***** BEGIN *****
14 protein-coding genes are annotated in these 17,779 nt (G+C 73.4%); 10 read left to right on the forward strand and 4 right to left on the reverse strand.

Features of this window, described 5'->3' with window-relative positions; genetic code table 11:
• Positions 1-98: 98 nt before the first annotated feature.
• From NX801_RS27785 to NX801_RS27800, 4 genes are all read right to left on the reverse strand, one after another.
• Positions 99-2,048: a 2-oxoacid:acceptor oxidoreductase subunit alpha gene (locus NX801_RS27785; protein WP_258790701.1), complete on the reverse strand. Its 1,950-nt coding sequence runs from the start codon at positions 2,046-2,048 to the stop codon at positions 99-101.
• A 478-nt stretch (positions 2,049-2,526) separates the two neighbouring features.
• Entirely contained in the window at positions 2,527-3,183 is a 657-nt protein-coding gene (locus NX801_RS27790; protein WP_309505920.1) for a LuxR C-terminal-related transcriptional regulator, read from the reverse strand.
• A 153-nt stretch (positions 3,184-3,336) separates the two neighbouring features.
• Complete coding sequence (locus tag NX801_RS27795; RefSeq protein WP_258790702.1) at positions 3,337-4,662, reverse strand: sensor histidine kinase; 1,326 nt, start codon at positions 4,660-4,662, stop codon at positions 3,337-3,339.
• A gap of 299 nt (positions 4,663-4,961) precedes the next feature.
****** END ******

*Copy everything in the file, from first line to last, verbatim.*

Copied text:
14 protein-coding genes are annotated in these 17,779 nt (G+C 73.4%); 10 read left to right on the forward strand and 4 right to left on the reverse strand.

Features of this window, described 5'->3' with window-relative positions; genetic code table 11:
• Positions 1-98: 98 nt before the first annotated feature.
• From NX801_RS27785 to NX801_RS27800, 4 genes are all read right to left on the reverse strand, one after another.
• Positions 99-2,048: a 2-oxoacid:acceptor oxidoreductase subunit alpha gene (locus NX801_RS27785; protein WP_258790701.1), complete on the reverse strand. Its 1,950-nt coding sequence runs from the start codon at positions 2,046-2,048 to the stop codon at positions 99-101.
• A 478-nt stretch (positions 2,049-2,526) separates the two neighbouring features.
• Entirely contained in the window at positions 2,527-3,183 is a 657-nt protein-coding gene (locus NX801_RS27790; protein WP_309505920.1) for a LuxR C-terminal-related transcriptional regulator, read from the reverse strand.
• A 153-nt stretch (positions 3,184-3,336) separates the two neighbouring features.
• Complete coding sequence (locus tag NX801_RS27795; RefSeq protein WP_258790702.1) at positions 3,337-4,662, reverse strand: sensor histidine kinase; 1,326 nt, start codon at positions 4,660-4,662, stop codon at positions 3,337-3,339.
• A gap of 299 nt (positions 4,663-4,961) precedes the next feature.